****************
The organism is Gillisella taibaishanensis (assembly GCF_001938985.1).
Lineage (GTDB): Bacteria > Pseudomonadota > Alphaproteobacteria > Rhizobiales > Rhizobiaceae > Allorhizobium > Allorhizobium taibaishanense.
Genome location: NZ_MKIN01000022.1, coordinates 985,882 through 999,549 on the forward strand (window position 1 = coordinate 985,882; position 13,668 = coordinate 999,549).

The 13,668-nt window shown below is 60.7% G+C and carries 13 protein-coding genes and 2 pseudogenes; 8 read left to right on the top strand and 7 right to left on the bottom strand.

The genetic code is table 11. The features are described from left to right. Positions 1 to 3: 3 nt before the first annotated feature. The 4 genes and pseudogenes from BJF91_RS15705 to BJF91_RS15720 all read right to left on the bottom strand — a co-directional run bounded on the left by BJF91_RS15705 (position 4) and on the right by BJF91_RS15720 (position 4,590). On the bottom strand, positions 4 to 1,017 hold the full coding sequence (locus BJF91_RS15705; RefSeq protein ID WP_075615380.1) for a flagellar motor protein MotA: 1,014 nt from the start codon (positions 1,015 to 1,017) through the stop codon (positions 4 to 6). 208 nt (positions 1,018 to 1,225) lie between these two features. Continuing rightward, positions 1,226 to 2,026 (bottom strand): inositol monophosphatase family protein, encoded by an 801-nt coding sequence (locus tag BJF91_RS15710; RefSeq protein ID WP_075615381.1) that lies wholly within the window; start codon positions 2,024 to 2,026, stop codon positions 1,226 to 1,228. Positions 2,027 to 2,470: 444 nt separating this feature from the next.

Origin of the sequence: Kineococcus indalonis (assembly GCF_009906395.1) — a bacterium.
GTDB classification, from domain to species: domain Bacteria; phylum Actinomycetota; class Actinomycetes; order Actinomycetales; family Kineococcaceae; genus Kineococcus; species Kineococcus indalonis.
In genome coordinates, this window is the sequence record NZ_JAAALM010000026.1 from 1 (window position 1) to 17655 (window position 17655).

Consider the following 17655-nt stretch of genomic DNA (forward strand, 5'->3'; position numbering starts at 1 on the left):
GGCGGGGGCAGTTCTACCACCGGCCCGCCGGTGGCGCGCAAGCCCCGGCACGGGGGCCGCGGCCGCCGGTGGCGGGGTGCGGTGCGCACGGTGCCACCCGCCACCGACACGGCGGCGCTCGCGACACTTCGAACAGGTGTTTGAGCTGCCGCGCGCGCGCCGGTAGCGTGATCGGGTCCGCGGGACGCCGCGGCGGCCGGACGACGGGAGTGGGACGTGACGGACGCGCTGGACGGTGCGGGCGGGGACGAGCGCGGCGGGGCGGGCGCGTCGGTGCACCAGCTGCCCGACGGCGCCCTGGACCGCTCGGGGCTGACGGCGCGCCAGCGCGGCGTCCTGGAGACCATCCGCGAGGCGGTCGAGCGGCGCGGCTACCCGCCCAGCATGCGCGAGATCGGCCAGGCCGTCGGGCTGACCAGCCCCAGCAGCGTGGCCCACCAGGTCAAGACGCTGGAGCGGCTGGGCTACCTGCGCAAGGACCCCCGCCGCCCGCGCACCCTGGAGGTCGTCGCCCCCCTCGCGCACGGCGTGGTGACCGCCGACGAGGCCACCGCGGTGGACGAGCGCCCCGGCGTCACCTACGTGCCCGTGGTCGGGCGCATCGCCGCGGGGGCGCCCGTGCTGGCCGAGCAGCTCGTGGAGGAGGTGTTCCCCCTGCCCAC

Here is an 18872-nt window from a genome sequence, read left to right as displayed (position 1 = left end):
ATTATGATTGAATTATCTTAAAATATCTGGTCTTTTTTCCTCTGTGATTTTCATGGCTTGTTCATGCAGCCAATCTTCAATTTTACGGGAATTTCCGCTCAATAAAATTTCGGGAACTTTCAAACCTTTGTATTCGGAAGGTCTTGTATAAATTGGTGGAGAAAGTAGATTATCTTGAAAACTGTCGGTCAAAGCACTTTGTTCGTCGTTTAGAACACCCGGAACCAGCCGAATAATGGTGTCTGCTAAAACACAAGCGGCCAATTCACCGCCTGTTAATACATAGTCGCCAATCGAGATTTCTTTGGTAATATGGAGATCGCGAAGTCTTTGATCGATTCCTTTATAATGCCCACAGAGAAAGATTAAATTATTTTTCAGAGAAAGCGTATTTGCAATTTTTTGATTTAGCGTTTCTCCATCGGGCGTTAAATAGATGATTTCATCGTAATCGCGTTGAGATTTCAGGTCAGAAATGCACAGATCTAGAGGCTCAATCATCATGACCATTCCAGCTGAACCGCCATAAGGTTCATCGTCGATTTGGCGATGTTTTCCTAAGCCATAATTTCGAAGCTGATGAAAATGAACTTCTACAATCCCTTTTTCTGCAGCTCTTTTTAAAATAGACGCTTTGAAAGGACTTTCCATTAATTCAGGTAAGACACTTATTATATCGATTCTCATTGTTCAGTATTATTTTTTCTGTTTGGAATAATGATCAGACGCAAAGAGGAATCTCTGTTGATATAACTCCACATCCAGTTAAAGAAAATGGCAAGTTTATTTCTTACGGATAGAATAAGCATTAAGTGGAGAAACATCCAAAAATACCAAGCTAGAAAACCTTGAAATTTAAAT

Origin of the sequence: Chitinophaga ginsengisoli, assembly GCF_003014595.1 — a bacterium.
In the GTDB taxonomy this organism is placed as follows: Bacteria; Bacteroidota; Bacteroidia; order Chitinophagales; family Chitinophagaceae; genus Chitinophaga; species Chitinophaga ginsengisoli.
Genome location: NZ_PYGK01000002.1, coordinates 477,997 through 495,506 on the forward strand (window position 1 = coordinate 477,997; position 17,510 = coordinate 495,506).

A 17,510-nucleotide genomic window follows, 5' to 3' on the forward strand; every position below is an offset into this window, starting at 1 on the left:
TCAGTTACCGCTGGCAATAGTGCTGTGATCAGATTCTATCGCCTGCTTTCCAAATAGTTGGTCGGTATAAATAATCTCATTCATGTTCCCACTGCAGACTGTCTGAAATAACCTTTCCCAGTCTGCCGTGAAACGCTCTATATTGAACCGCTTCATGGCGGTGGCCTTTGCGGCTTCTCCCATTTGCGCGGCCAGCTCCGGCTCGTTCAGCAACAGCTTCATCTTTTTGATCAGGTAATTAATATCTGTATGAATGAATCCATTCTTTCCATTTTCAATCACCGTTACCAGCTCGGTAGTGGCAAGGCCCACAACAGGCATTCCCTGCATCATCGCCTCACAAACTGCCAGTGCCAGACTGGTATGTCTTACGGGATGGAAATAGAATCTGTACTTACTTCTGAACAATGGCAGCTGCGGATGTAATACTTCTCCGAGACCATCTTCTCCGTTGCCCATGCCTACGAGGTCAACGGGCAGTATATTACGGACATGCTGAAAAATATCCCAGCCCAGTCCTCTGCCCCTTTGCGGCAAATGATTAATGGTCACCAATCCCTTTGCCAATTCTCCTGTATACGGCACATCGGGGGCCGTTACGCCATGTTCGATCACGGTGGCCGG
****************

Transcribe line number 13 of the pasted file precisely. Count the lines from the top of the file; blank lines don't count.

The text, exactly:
Origin of the sequence: Chitinophaga ginsengisoli, assembly GCF_003014595.1 — a bacterium.